One Voice: Caring for EVERYONE with PPA

The 2012 CNADC PPA Caregiver Conference was an important day for those of us with loved one’s battling PPA. We had the sharpest minds in the field educating us on how to help those we love the most. As the morning kicked off, my vending booth was prominently located and positioned side-by-side CNADC’s to help promote the Run4Papa campaign. My booth had 3 main exhibits: 1. A personal letter of endorsement from Dr. Marsel Mesulam 2. A computer with pulled up for attendees to view and learn more about THE CAUSE 3. The newly launched Running Shirt – an opportunity for EVERYONE battling PPA to have their loved one’s name on the back of my shirt for the Great Wall of China Marathon – a BIG HIT!

The conference exposure was heart-warming because I had the pleasure of meeting caregivers whose loved one’s were diagnosed with PPA. While there were plenty of new names and faces, there were plenty of people attending that were following THE CAUSE online through social media like Facebook and Twitter. On top of all that, the most emotional conversations (if I am allowed to be biased) took place when speaking with patients battling PPA, all of whom were enthusiastically encouraging the efforts of the Run4Papa campaign.

With 324 attendees, the conference was tailored to family caregivers as well as health care professionals. Dr. Marsel Mesulam, Director of the CNADC and the man who first identified PPA, graciously welcomed everyone to the conference. Following his introduction, a lecture on the state of PPA research and treatment by Northwestern physician and assistant professor of geriatrics was delivered by Dr. Diana Kerwin. Our keynote address on “Behaviors, Language and Communication” was presented by Dr. Geri Hall (from Banner Alzheimer’s Institute in Phoenix), who has lectured and published widely on behavioral interventions and communication strategies in dementia, specifically PPA. The morning session ended with an interactive Q & A session from a panel of doctors and PPA caregivers. This opportunity provided audience members the ability to ask questions ranging from medical opinions, to family member reactions about PPA as well as expectations down the line for caregivers. When all the questions had been asked and answered, we broke for lunch and gave attendees more time to mingle amongst the vendors at the conference.

During the afternoon, the CNADC team organized 12 different breakout sessions for members to attend. Here were some of the choices:

a) Newly Diagnosed, Now What? b) Understanding Genetics in PPA c) Responding to Behavior and Personality Changes in PPA d) When is it Time? Identifying Options and Making Transitions for Care.

My parents split the meetings above while I attended the Support for Family Caregivers and Exploring Creative Art Therapies sessions. The caregiver session was unbelievably emotional because everyone shared their unique personal story. In the same respect, it was extremely helpful listening to everyone and learning how each person/family copes and adjusts to an ever-changing lifestyle of caregiving. Even though this was my first caregiver group experience, I could see the instant impact our dialogue was having on the faces around the table. One caregiver whose wife was diagnosed with PPA within the past couple years said, “I didn’t think I needed to come here before, because to be frank, I was in denial about my wife. This year, I realized that was a mistake. I will continue to come every year moving forward and attend the support groups for help and advice in the future.”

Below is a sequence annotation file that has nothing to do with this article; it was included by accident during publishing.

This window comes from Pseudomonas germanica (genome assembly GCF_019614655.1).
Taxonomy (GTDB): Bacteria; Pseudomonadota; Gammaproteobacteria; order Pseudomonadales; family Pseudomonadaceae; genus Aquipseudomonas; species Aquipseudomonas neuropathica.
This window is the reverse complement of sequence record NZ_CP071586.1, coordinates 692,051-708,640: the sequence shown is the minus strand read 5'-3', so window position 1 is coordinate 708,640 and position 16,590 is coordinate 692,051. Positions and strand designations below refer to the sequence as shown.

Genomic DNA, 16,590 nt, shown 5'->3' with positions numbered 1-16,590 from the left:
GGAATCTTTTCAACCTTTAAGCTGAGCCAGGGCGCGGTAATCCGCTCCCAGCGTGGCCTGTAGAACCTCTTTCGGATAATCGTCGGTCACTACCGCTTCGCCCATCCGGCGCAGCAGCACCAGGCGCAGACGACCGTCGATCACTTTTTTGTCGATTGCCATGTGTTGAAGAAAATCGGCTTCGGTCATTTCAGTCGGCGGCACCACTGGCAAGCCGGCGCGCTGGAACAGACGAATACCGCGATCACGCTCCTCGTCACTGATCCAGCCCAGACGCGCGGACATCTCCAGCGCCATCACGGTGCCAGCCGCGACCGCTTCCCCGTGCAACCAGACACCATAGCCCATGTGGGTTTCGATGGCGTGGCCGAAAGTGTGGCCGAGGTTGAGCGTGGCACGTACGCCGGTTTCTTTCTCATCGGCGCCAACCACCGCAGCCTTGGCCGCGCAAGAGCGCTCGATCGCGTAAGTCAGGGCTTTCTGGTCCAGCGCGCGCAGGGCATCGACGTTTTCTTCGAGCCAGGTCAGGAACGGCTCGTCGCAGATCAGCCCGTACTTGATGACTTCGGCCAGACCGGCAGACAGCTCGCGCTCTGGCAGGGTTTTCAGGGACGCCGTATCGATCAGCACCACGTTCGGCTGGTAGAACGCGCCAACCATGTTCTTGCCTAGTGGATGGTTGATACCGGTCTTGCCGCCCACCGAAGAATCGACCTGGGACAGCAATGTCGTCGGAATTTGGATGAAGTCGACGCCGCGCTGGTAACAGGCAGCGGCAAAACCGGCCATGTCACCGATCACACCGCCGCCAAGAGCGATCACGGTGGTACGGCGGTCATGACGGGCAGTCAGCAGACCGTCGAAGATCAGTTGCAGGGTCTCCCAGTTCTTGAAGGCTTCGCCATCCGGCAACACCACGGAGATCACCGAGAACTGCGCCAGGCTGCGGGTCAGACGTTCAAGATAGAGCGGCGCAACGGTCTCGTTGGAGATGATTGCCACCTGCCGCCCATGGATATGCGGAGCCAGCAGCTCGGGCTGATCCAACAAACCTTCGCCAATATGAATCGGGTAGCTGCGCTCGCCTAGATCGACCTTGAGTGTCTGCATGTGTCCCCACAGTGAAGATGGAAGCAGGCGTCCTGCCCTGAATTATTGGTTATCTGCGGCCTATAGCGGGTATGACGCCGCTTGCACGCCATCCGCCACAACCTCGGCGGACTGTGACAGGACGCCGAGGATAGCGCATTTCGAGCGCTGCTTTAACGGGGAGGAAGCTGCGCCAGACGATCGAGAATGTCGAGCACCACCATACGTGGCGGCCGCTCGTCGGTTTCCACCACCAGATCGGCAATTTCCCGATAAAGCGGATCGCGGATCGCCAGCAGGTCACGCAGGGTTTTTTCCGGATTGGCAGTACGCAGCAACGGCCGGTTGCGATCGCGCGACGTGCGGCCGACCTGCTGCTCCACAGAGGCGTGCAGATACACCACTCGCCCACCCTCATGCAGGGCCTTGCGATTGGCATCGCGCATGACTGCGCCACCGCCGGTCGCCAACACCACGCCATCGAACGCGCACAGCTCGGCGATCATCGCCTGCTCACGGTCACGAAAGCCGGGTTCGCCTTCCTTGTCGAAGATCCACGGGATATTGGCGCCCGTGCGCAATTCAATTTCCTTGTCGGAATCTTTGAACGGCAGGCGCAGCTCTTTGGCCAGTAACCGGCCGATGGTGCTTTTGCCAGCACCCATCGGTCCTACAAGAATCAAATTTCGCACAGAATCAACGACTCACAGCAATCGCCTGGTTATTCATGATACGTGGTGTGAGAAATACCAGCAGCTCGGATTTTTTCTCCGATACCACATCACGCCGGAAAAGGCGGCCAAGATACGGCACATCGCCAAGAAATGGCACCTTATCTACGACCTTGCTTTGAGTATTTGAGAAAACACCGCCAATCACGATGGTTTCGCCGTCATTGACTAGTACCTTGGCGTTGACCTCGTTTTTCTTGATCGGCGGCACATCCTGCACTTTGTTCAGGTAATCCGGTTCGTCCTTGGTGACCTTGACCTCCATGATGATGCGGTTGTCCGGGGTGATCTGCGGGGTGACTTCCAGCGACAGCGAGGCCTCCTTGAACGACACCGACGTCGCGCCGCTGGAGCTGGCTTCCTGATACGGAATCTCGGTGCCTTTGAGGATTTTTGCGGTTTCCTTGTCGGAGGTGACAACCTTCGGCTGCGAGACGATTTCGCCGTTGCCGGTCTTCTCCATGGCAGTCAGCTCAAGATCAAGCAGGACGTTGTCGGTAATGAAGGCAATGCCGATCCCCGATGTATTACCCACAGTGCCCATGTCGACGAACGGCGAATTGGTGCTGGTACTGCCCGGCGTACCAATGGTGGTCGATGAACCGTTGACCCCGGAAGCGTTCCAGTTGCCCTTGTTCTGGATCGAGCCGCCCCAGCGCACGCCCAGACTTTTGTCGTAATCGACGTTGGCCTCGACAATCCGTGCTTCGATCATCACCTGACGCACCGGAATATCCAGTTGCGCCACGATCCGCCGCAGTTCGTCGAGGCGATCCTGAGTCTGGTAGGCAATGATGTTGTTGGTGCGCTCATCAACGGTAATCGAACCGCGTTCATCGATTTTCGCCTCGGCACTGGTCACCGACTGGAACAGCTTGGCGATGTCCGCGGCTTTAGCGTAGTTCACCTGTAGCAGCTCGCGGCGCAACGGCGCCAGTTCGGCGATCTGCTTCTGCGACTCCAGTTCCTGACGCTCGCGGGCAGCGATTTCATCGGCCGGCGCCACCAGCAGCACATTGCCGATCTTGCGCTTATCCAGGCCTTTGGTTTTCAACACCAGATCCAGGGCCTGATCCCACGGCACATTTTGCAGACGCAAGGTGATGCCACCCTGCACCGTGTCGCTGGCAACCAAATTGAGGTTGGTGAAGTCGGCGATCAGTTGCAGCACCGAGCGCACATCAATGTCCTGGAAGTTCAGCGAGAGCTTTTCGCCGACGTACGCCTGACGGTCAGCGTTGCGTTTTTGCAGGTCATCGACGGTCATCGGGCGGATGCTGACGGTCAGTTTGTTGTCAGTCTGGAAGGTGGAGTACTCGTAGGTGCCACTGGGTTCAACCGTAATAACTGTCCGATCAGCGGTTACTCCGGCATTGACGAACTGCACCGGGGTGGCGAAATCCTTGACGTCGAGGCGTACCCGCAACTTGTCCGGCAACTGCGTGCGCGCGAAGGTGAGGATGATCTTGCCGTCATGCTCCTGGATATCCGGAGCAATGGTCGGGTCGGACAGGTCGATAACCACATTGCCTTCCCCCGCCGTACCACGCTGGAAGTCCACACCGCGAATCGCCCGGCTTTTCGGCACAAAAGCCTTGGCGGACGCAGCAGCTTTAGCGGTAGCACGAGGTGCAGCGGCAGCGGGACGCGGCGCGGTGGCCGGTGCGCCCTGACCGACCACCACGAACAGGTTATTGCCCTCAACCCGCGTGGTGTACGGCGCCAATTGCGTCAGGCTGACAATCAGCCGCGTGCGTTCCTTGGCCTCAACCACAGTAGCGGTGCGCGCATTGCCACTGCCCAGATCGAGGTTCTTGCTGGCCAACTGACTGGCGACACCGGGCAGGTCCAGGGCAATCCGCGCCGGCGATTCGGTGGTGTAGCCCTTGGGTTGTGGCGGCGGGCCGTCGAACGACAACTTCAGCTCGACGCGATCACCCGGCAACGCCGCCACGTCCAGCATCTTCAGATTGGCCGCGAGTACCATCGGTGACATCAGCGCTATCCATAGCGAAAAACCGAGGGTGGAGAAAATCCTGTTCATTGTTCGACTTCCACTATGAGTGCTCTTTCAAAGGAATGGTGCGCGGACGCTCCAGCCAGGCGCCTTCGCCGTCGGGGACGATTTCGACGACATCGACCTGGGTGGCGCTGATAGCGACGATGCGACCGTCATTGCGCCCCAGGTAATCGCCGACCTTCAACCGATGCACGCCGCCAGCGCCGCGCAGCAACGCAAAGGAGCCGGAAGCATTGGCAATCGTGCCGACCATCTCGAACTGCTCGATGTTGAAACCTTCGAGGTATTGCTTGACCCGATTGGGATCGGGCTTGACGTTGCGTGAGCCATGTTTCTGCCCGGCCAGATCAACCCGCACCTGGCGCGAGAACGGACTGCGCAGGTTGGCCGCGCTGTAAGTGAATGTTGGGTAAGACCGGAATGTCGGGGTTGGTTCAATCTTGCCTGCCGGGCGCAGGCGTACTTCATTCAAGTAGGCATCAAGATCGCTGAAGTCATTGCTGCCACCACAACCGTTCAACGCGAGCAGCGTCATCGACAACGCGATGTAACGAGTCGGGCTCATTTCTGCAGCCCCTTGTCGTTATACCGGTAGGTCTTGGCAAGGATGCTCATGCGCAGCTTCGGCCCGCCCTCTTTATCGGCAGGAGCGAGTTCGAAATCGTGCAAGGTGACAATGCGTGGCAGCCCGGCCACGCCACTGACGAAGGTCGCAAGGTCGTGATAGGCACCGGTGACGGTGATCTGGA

Similarly, the creative art therapy session was equally informative yet surprisingly entertaining. Through hands-on classroom activities, we learned how art, music and movement therapy help people diagnosed with PPA by maintaining their sensory and motor skills. The behaviors included expressing our inner thoughts by drawing pictures on paper, using hand gestures to communicate our emotions, and singing along to improvised songs instructing us to repeat specific lyrics.

As the breakout sessions finished, everyone headed back to the lecture hall for the conclusion of the conference. My What would you do for THE CAUSE? video was being shown and looped for roughly 15 mins on the big screen as everyone took their seats. Dr. Jennifer Medina concluded the day with her speech on “Stress and Caregiving: Mindfulness as a Coping Tool.”

I was so proud to share this day with my parents, family caregivers, patients, experts in the field-and of course-the CNADC team. The conference is an excellent resource for families and people fighting against PPA who want to be a part of a special team dedicated to finding treatment and a cure for this brutal disease.

If you couldn’t make it this year for whatever the reasons, please don’t miss it 364 days from now.

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